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JDF Update -- Fulfilling the Promise

March 2004

And we have been able to increase the number of pairs tested in each successive session as we—CIP4 and the vendors—gain more experience with the process, increasing the number of successful pairs, as well. Notably, we were able to test more pairs in the latter sessions because so much more is now working. The graphic on the right is a summary of the JDF InterOps results to date. We plan to hold at least three more sessions during 2004.

What does this all mean for the graphic arts industry? JDF doesn't stand alone; it is a stepping stone to full computer-integrated manufacturing in printing. But beyond the technological advantages of JDF is a critical business advantage.

JDF can drive increased customer satisfaction for the print service provider. Increasing profits is not always about cutting costs. Most printers would agree that if they could increase the amount of business flowing into the firm, driving up revenues while utilizing the same fixed cost base, the result would be an increase in profits. With its full implementation, JDF can help increase customer satisfaction and increase business volume.

The automation offered by JDF-enabled products presents the print service provider with a better view, for example, of when a job will be completed, improving the ability to comply with promised due dates. Thus, it is important to think about JDF not only in terms of automation or cutting costs, but also in terms of its ability to make customers happier by improving service, reducing costs and decreasing turnaround times. But that's not all.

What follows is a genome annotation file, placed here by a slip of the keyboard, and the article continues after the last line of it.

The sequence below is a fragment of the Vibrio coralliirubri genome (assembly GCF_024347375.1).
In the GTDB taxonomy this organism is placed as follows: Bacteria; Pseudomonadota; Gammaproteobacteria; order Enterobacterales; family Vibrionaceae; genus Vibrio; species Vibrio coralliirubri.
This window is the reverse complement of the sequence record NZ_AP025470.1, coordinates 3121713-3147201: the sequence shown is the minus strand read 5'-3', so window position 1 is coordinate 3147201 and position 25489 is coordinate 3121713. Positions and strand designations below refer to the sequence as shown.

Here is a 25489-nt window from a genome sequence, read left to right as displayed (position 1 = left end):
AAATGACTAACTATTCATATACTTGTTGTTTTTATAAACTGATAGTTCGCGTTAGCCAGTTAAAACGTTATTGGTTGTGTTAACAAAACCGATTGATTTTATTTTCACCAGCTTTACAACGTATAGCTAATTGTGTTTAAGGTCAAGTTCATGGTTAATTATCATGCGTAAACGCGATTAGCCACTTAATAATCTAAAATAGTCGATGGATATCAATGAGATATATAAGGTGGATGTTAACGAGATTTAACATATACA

With JDF, graphic arts service providers are able to extend an automated communications capability directly to the customer, increasing the ability to implement a self-service model. While human interaction and relationships will always be important in a service business such as ours, customers increasingly want to take advantage of the Internet at a time and from a location that is most convenient to them. This includes such capabilities as viewing online proofs, checking job status, entering orders, uploading files and accessing activity reports.

With a fully implemented cross-vendor JDF-enabled workflow, customers can even assess the viability of a job prior to submitting it: Will the design result in the job being too expensive, too time-consuming? These are the types of things that often inform the buying decisions for a savvy buyer. To the extent an effective self-service model is utilized, productivity is enhanced for both the customer and the service provider. The result is improved cash flow and job throughput for the service provider, and improved customer convenience.

It will also result in higher customer retention rates. Of course, the service provider can still choose to filter information as appropriate. But as the traditional separation between customer interfaces and the production operation begins to erode, the entire process can become much more customer-oriented, and much more convenient for all parties to use.

In a nutshell, JDF brings the notion of computer-based integration and automation to the printing industry, reducing bottlenecks and improving overall business practices. It also comprehends the need to produce customer communications in media other than print, helping customers make appropriate choices about what is—and what is not—printed, and placing the service provider in the position of managing an entire range of multimedia communications on behalf of the customer.